Bangladesh tribunal sentences six to death for helping Pakistani troops carry out 1971 genocide
A special Bangladeshi tribunal on Wednesday sentenced to death six hardline Islamists for committing crimes against humanity and carrying out the genocide in 1971.
Dhaka: A special Bangladeshi tribunal on Wednesday sentenced to death six hardline Islamists, including a former lawmaker, for committing crimes against humanity and siding with the Pakistani troops in carrying out the genocide in 1971.
A three-judge panel of Bangladesh's International Crimes Tribunal (ICT-BD) handed down the capital punishment to the six members of the Jamaat-e-Islami saying, the charges against them were "proved beyond doubt." "They be convicted accordingly and sentenced there under to death under section 20(2) of the International Crimes (Tribunals) Act, 1973," pronounced chair of the panel Justice Shahinur Islam.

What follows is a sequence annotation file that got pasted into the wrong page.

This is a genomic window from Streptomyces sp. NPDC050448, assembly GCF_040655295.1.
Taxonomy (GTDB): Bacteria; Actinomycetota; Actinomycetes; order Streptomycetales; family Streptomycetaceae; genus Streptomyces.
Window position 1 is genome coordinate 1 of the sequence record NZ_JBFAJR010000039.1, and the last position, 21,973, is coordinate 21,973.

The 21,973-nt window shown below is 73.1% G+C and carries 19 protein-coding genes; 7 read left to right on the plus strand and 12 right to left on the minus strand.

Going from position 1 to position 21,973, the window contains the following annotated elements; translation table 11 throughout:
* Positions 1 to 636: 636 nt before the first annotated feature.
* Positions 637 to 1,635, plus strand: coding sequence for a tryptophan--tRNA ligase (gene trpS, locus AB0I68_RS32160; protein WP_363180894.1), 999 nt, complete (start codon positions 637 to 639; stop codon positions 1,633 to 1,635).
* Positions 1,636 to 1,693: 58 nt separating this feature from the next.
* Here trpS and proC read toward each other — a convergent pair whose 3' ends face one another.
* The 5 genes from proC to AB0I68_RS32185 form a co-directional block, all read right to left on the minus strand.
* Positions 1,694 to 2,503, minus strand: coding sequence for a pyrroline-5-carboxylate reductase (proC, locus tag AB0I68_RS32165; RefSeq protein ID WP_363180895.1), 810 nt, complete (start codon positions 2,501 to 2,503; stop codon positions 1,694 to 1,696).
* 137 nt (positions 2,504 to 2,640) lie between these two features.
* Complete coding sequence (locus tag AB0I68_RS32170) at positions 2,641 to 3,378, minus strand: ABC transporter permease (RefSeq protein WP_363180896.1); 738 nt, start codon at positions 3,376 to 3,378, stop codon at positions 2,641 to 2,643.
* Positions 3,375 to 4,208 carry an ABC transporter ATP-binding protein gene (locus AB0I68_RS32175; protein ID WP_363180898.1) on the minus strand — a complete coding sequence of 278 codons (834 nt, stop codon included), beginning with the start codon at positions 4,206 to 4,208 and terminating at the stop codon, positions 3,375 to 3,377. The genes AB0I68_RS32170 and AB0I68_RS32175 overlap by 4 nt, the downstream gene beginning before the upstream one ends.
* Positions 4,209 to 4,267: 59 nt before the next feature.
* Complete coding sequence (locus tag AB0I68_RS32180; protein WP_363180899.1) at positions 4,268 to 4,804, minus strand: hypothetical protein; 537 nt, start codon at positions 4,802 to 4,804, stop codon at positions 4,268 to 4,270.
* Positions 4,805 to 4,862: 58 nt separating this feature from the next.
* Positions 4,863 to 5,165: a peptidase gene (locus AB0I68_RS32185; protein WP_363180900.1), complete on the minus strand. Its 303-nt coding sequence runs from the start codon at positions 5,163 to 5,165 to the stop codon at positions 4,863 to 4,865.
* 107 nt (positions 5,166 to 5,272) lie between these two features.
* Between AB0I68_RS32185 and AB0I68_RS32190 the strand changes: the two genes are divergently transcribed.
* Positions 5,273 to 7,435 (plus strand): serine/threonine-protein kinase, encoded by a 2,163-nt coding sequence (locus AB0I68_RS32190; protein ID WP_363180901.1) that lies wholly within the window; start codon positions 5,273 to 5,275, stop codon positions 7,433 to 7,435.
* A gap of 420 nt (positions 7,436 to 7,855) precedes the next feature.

The verdict came as Bangladesh nearly completed the long-delayed trial of 1971 war crimes since the high-powered tribunal was established in 2010.
The tribunal is charged with the task to try persons responsible for committing genocide, crimes against humanity, war crimes and other crimes under international law committed during the country's 1971 Liberation War.
The six men sentenced to death hail from northwestern Gaibandha and belong to fundamentalist Jamaat-e-Islami, the party which was opposed to Bangladesh's 1971 independence and joined hands with Pakistani troops in carrying out the genocide.
But only one of the six convicts faced the trial in person while the rest, including former Jamaat lawmaker Abu Saleh Mohammad Abdul Aziz Mia, were tried in absentia as they were on the run.
Under a special law, the convicts, however, could challenge the judgement before the apex Appellate Division of the Supreme Court.
Bangladesh has so far executed six 1971 war crimes convicts, five of them Jamaat leaders and one Bangladesh Nationalist Party leader, the main Opposition since the trial process began in 2010.
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